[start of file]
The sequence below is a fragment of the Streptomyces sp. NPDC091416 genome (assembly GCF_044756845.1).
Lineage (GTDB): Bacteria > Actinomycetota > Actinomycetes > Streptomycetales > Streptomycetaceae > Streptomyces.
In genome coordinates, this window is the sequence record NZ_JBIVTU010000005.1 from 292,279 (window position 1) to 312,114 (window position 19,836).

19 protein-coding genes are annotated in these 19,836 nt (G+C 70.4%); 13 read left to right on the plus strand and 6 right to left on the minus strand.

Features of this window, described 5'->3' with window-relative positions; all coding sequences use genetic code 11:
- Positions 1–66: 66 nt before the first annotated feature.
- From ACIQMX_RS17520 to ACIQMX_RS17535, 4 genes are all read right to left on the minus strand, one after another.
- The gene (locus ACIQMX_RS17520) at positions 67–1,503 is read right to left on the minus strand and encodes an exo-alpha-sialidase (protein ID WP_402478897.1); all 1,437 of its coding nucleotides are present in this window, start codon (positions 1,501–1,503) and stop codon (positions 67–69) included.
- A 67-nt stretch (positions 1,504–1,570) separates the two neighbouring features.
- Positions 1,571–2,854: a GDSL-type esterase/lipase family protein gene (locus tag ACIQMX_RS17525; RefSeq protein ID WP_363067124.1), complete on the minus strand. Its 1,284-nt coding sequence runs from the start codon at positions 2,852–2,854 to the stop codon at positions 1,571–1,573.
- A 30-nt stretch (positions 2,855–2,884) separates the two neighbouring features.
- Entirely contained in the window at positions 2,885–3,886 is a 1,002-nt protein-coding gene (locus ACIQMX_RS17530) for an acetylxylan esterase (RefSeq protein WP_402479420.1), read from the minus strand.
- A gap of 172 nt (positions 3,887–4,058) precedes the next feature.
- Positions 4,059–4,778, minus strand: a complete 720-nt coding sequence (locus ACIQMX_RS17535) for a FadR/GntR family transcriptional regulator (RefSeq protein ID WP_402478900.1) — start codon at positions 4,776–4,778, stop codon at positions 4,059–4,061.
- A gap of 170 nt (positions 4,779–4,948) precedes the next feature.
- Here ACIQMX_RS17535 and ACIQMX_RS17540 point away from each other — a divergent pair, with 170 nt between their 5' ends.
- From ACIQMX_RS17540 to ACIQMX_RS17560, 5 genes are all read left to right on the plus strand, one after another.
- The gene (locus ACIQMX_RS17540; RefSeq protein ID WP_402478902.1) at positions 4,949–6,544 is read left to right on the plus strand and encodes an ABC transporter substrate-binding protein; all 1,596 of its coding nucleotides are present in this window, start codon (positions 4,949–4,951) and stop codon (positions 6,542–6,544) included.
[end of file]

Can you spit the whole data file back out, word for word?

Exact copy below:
The sequence below is a fragment of the Streptomyces sp. NPDC091416 genome (assembly GCF_044756845.1).
Lineage (GTDB): Bacteria > Actinomycetota > Actinomycetes > Streptomycetales > Streptomycetaceae > Streptomyces.
In genome coordinates, this window is the sequence record NZ_JBIVTU010000005.1 from 292,279 (window position 1) to 312,114 (window position 19,836).

19 protein-coding genes are annotated in these 19,836 nt (G+C 70.4%); 13 read left to right on the plus strand and 6 right to left on the minus strand.

Features of this window, described 5'->3' with window-relative positions; all coding sequences use genetic code 11:
- Positions 1–66: 66 nt before the first annotated feature.
- From ACIQMX_RS17520 to ACIQMX_RS17535, 4 genes are all read right to left on the minus strand, one after another.
- The gene (locus ACIQMX_RS17520) at positions 67–1,503 is read right to left on the minus strand and encodes an exo-alpha-sialidase (protein ID WP_402478897.1); all 1,437 of its coding nucleotides are present in this window, start codon (positions 1,501–1,503) and stop codon (positions 67–69) included.
- A 67-nt stretch (positions 1,504–1,570) separates the two neighbouring features.
- Positions 1,571–2,854: a GDSL-type esterase/lipase family protein gene (locus tag ACIQMX_RS17525; RefSeq protein ID WP_363067124.1), complete on the minus strand. Its 1,284-nt coding sequence runs from the start codon at positions 2,852–2,854 to the stop codon at positions 1,571–1,573.
- A 30-nt stretch (positions 2,855–2,884) separates the two neighbouring features.
- Entirely contained in the window at positions 2,885–3,886 is a 1,002-nt protein-coding gene (locus ACIQMX_RS17530) for an acetylxylan esterase (RefSeq protein WP_402479420.1), read from the minus strand.
- A gap of 172 nt (positions 3,887–4,058) precedes the next feature.
- Positions 4,059–4,778, minus strand: a complete 720-nt coding sequence (locus ACIQMX_RS17535) for a FadR/GntR family transcriptional regulator (RefSeq protein ID WP_402478900.1) — start codon at positions 4,776–4,778, stop codon at positions 4,059–4,061.
- A gap of 170 nt (positions 4,779–4,948) precedes the next feature.
- Here ACIQMX_RS17535 and ACIQMX_RS17540 point away from each other — a divergent pair, with 170 nt between their 5' ends.
- From ACIQMX_RS17540 to ACIQMX_RS17560, 5 genes are all read left to right on the plus strand, one after another.
- The gene (locus ACIQMX_RS17540; RefSeq protein ID WP_402478902.1) at positions 4,949–6,544 is read left to right on the plus strand and encodes an ABC transporter substrate-binding protein; all 1,596 of its coding nucleotides are present in this window, start codon (positions 4,949–4,951) and stop codon (positions 6,542–6,544) included.